Love and struggle carried out with a number of ardour

Schumann and Britten – Love and Battle.
Tasman Soloists, from left, Rob Wilton (speaker), Sharolyn Kimmorley (piano), Kent McIntosh (tenor) and Robert Johnson (horn). Picture: Peter Hislop

Music / “Schubert and Britten – Love and Battle”, Tasman Soloists. At Wesley Music Centre, Forrest, February 26. Reviewed by LEN POWER.

A PROGRAM contrasting love and struggle with the work of composers Robert Schumann and Benjamin Britten resulted in a memorable, if at occasions, demanding live performance.

The Tasman Soloists are Kent McIntosh, tenor, Robert Johnson, horn, Sharolyn Kimmorley, piano and Rob Wilton, speaker. All of them have a formidable checklist of previous credit and collectively they proved to be distinctive.

This system started with Schumann’s “Adagio and Allegro for Horn and Piano”. The primary half was quiet and romantic after which the second half exploded with ardour. It was performed very effectively by Kimmorley on piano and Johnson on the horn. It was a fantastic work to open the live performance.

Kent McIntosh… “His high-quality efficiency was additionally notable for the way in which he maintained the sensation of the songs throughout piano interludes.” Picture by Peter Hislop.

Kent McIntosh then sang Schumann’s Liederkreis Opus 39. An imposing man, McIntosh sang the primary two components with nice feeling and delicacy, then startled with the facility of his voice within the finale of the third half, “Dialogue within the Woods”. His high-quality efficiency was additionally notable for the way in which he maintained the sensation of the songs throughout piano interludes. The intention of every music was clear and carried out with trustworthy emotion in addition to a powerful technical capability.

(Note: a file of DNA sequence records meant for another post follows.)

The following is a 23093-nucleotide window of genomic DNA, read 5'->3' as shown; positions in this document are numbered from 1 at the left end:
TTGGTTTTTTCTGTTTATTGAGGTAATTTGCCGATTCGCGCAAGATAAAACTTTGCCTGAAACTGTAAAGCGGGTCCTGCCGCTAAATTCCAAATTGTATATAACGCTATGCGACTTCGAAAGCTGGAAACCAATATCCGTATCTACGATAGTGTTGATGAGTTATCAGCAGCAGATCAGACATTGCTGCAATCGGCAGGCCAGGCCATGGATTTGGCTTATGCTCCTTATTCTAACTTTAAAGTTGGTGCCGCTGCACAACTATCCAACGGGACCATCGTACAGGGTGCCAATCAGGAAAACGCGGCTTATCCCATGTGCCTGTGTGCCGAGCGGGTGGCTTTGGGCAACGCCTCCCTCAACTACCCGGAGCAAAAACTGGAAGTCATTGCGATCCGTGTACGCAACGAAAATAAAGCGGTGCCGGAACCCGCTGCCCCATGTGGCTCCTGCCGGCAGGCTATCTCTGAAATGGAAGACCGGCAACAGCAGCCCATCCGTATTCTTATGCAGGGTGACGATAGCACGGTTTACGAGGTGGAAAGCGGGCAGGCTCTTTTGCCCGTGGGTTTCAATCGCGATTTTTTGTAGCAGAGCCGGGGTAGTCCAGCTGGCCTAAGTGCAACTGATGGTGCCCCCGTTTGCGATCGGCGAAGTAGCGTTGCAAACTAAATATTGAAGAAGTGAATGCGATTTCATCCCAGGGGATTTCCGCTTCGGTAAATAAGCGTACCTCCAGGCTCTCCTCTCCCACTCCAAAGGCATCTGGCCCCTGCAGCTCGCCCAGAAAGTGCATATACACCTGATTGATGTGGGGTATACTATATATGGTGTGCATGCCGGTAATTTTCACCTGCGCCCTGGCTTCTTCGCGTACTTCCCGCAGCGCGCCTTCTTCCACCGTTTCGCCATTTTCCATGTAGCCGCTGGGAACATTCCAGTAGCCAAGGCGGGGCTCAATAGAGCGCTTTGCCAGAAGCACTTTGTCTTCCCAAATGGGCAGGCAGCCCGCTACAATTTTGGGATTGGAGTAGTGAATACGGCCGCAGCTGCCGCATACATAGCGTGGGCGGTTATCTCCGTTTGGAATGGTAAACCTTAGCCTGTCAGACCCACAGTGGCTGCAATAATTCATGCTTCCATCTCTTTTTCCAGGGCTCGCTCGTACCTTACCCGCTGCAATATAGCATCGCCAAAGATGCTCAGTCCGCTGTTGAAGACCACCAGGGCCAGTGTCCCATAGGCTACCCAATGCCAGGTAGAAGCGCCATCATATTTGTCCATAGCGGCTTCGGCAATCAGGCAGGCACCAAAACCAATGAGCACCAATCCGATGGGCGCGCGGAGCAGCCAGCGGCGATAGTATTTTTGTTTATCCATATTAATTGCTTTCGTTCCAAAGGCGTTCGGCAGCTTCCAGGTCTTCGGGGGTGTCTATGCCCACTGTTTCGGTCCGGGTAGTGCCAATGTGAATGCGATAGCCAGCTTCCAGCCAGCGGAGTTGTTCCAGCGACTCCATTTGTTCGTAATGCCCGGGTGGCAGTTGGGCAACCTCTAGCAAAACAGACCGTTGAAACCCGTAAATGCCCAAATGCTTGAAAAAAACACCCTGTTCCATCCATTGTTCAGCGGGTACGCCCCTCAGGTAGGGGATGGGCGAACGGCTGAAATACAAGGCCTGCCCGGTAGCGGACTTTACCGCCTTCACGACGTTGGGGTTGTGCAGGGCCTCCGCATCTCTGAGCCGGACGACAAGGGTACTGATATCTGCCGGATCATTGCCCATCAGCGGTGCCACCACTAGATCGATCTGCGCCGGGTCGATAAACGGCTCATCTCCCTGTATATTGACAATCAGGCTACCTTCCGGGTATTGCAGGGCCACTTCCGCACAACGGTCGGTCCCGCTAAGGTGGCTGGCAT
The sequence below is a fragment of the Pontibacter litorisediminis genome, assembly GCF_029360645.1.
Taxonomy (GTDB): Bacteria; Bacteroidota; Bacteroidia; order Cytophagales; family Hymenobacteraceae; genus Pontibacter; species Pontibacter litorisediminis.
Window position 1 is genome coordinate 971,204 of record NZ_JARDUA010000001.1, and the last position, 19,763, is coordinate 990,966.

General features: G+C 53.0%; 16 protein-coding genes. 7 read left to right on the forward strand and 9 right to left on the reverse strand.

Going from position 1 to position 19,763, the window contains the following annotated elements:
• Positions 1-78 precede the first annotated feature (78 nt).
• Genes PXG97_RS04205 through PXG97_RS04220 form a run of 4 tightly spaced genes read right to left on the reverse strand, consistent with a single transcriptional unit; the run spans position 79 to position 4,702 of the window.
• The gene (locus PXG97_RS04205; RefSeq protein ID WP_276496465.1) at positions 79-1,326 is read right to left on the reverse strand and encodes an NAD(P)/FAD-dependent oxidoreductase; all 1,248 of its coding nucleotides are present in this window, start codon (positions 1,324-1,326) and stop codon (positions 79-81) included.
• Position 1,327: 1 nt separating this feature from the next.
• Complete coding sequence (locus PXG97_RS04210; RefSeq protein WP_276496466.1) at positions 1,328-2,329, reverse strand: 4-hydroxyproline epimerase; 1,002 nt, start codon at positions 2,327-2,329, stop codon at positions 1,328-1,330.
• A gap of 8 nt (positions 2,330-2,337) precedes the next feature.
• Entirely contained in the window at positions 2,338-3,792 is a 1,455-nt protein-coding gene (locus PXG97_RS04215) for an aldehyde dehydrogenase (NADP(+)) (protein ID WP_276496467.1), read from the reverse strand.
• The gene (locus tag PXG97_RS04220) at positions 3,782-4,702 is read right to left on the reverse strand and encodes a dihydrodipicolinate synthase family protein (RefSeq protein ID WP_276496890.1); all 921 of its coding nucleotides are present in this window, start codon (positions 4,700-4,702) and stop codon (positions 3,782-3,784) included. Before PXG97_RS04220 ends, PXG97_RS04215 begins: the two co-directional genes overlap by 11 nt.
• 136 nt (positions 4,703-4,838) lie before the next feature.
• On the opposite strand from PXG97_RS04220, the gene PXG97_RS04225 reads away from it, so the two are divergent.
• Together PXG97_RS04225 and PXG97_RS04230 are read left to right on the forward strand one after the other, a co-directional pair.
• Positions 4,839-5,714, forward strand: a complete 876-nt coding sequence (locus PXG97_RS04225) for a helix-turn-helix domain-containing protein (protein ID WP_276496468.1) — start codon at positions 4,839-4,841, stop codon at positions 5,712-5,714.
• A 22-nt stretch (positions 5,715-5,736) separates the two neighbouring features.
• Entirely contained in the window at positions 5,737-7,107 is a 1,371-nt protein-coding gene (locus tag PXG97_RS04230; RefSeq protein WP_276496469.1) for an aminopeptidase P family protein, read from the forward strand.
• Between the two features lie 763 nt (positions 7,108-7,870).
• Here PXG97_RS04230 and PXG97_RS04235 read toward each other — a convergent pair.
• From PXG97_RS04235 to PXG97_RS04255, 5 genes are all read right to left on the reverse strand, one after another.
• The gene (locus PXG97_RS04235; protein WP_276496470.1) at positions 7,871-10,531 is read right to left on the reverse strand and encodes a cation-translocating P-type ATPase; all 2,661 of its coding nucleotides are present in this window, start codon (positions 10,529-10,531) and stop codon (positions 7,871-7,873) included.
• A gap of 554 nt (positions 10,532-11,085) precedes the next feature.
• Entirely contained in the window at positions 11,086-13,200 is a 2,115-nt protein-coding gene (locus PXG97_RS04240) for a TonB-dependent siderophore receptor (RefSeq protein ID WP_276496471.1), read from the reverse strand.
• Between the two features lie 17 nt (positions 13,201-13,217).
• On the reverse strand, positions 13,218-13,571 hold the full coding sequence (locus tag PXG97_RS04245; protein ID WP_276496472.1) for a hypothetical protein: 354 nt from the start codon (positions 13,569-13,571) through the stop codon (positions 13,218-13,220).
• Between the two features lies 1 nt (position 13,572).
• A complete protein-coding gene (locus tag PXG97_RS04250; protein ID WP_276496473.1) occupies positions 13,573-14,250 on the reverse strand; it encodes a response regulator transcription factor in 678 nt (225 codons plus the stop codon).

Kimmorley’s accompaniment to this music cycle was spectacular, bringing out all of the sentiment and emotion within the music.

The most important work of the second half of this system was Britten’s “The Coronary heart of the Matter”. First carried out in 1956, the Edith Sitwell poems have been learn by Rob Wilton, a Canberran instructor who studied historical past and politics on the ANU and College of Sydney. His readings of the poems have been right down to earth and made an prompt reference to the viewers.

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McIntosh demonstrated an incredible breath management and readability with the sung components of this vocally demanding work. His singing of the Canticle half, “Nonetheless Falls the Rain”, was haunting. As well as, the piano accompaniment by Kimmorley and the fanfares on the horn by Johnson added one other dimension to this extraordinary work.

Refreshingly, after the demanding “The Coronary heart of the Matter”, McIntosh sang three English people songs. His lengthy expertise in opera was clearly demonstrated along with his capability to breathe life and character into these songs. “The Oak and the Ash” was notably effectively sung. The piano and horn accompaniment was glorious.

The live performance completed with McIntosh’s stunning singing of the well-known aria,”Oh, is there not one maiden breast”, from the Gilbert and Sullivan operetta, “The Pirates of Penzance”.

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Ian Meikle, editor